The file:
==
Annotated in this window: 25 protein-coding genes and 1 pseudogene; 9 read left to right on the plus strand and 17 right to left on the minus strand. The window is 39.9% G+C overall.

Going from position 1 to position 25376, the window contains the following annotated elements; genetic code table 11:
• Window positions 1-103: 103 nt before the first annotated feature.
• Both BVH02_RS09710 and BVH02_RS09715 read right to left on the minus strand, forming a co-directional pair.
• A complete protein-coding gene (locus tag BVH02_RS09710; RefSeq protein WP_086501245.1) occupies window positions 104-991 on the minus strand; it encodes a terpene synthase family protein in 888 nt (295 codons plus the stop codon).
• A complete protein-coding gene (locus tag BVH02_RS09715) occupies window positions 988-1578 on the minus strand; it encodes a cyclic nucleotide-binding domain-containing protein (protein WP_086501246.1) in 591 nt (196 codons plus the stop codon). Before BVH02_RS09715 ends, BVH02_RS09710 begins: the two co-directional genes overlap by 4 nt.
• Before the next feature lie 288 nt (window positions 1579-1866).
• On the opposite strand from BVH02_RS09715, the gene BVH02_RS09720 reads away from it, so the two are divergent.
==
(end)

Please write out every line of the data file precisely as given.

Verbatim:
Annotated in this window: 25 protein-coding genes and 1 pseudogene; 9 read left to right on the plus strand and 17 right to left on the minus strand. The window is 39.9% G+C overall.

Going from position 1 to position 25376, the window contains the following annotated elements; genetic code table 11:
• Window positions 1-103: 103 nt before the first annotated feature.
• Both BVH02_RS09710 and BVH02_RS09715 read right to left on the minus strand, forming a co-directional pair.
• A complete protein-coding gene (locus tag BVH02_RS09710; RefSeq protein WP_086501245.1) occupies window positions 104-991 on the minus strand; it encodes a terpene synthase family protein in 888 nt (295 codons plus the stop codon).
• A complete protein-coding gene (locus tag BVH02_RS09715) occupies window positions 988-1578 on the minus strand; it encodes a cyclic nucleotide-binding domain-containing protein (protein WP_086501246.1) in 591 nt (196 codons plus the stop codon). Before BVH02_RS09715 ends, BVH02_RS09710 begins: the two co-directional genes overlap by 4 nt.
• Before the next feature lie 288 nt (window positions 1579-1866).
• On the opposite strand from BVH02_RS09715, the gene BVH02_RS09720 reads away from it, so the two are divergent.